Blog | Monday, April 20, 2020

3 observations from my week working on a COVID-19 floor


I've spent the last week working on the coronavirus unit of a Boston-area hospital, treating almost exclusively COVID-19 patients. I wanted to share with you three observations I've made, that you may not have read about or seen on the news.

1. Gastrointestinal symptoms
Away from the respiratory symptoms of dry cough, shortness of breath, and sore throat, GI symptoms are extremely common, often bad enough to cause dehydration and acute renal failure. Beware of these.

2. Oxygen
Literally every day a hospitalized patient remains on nasal cannula oxygen is good news. If you have a loved one in hospital, know this. Each day that passes with them staying only on nasal oxygen means they are not crashing, and the body is fighting the virus hard. The oxygen requirements should eventually come down. Different hospitals have different protocols, but ours is 6 liters of oxygen before requiring intensive care unit and consideration of intubation and a ventilator. There's some evidence coming out (and many ICU specialists I've spoken to about this), that we may not want to be too aggressive with ventilating COVID-19 patients. Watch this space.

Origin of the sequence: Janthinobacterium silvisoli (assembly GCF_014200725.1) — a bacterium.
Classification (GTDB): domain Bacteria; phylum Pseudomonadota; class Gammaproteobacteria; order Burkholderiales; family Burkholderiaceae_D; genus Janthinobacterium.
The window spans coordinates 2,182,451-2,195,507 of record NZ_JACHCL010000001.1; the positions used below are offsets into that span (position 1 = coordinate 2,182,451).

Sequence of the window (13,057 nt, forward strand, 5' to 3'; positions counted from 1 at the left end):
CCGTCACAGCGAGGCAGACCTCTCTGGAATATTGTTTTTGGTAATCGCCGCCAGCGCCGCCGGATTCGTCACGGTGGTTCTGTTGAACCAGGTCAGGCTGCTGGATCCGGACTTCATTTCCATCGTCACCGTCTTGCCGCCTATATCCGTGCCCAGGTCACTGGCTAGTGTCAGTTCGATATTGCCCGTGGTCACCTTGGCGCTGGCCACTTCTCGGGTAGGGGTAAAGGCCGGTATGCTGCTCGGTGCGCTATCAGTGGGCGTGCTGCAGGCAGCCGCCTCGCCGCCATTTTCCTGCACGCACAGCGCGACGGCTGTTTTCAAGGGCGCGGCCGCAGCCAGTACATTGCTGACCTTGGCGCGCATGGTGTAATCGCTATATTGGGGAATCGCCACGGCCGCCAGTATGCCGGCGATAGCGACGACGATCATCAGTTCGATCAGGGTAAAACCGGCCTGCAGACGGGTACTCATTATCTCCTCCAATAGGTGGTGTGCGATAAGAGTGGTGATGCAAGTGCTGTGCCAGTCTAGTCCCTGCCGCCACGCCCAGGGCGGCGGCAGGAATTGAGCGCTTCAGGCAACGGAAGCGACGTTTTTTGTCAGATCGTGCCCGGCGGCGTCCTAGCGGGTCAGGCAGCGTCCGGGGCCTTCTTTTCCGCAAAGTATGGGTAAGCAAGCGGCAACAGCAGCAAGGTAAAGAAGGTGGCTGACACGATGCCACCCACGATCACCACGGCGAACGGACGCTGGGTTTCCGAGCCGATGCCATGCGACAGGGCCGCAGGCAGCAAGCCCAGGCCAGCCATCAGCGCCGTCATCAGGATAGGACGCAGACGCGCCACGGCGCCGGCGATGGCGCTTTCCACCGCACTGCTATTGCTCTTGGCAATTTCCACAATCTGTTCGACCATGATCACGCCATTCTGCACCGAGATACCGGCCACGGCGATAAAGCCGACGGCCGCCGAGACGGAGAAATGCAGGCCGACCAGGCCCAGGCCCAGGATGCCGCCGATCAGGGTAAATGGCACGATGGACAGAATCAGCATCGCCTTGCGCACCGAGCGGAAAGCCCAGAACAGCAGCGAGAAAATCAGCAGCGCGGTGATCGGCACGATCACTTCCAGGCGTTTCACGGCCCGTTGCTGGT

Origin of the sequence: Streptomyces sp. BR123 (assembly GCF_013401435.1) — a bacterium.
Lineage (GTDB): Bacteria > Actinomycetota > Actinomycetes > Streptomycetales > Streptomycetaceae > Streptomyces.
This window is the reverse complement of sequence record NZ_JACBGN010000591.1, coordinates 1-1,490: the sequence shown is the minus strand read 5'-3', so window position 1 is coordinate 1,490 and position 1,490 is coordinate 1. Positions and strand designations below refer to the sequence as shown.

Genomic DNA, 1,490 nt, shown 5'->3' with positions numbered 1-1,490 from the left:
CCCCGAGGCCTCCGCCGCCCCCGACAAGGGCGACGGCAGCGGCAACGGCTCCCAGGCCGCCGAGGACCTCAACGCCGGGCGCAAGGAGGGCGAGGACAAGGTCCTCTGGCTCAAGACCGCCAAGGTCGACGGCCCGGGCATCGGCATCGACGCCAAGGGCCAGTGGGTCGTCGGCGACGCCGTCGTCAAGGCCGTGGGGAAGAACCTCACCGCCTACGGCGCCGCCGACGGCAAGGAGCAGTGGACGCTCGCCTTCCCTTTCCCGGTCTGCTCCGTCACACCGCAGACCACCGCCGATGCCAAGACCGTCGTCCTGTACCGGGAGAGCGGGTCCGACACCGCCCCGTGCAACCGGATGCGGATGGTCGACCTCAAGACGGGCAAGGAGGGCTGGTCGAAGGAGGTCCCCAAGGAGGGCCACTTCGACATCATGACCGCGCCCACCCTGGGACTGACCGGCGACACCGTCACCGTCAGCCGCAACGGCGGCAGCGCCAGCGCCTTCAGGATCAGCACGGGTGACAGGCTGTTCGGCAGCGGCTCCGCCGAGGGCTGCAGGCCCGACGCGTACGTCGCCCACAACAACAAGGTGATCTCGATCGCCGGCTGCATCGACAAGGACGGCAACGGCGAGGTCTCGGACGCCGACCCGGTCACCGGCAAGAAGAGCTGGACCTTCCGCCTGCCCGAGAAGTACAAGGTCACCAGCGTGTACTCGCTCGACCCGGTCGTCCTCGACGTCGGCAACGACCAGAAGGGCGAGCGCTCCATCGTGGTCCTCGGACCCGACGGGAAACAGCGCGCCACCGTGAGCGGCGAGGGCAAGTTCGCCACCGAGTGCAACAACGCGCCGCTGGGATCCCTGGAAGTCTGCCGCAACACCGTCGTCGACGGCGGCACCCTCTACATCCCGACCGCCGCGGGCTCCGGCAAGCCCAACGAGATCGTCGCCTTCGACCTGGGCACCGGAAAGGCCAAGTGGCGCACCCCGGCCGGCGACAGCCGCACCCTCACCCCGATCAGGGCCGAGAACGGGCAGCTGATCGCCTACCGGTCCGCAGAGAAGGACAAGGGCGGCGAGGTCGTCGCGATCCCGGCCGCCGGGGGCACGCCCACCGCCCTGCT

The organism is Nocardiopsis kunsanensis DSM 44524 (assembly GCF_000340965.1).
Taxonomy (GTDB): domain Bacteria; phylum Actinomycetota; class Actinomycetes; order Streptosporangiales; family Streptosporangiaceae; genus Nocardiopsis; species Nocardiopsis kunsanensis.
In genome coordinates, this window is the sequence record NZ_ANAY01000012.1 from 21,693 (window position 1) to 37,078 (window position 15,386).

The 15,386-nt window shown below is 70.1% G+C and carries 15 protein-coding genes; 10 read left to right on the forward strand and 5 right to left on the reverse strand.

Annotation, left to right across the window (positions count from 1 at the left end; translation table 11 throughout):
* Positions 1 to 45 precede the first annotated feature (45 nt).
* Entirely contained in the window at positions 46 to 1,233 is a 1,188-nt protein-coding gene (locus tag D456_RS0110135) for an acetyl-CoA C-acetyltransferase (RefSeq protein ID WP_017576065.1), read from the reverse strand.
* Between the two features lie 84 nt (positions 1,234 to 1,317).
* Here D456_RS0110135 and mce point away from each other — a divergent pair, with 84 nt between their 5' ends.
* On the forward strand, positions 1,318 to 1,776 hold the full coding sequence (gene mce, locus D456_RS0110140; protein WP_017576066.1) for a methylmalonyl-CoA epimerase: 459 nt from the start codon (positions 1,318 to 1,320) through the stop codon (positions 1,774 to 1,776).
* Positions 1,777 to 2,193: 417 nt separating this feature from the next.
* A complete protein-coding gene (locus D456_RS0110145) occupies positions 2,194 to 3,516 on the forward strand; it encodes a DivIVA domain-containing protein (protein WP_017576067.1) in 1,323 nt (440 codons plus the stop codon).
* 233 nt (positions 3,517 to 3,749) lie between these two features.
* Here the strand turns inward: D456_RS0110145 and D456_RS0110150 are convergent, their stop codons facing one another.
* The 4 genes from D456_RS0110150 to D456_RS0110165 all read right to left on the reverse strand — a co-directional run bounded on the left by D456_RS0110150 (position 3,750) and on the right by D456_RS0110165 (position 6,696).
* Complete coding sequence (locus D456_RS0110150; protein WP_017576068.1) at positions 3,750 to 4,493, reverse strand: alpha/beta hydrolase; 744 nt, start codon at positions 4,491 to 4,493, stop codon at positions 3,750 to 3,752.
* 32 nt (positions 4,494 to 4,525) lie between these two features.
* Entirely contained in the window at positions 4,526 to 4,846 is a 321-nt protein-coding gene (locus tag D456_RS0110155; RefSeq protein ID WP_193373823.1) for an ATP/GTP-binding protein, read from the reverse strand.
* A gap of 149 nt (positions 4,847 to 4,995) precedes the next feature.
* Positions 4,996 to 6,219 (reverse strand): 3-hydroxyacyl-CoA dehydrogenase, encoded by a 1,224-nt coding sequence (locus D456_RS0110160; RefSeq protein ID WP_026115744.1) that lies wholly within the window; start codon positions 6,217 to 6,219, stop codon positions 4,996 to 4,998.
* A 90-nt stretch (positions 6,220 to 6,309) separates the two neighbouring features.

3. Men affected much worse
After now spending a few weeks seeing COVID-19 patients in hospital, it is blatantly obvious to me that this sex discrepancy is independent of comorbidities and lifestyle factors, especially in younger patients. I've lost count of the number of times I've called the wife at home to update her on husband's condition—and she also has coronavirus, but is only suffering with a sore throat!

Whether this is genetics, chromosomes—or we are simply witnessing millions of years of evolutionary biology in action—which will, for obvious reasons, want to favor the survival of females when an animal species is faced with an imminent threat to its survival—we cannot say for sure.

Two other quick things to note: A LOT of patients have got better and we've successfully discharged them from hospital, which should be very reassuring to everyone! We have also started giving a 5-day course of hydroxychloroquine and azithromycin combination to almost every hospitalized patient. Research on this is still pending, jury's out—but we are giving it a go.

Suneel Dhand is an internal medicine physician, author and speaker. He is the founder of DocSpeak Communications and co-founder at DocsDox. He blogs at his self-titled site, where this post first appeared.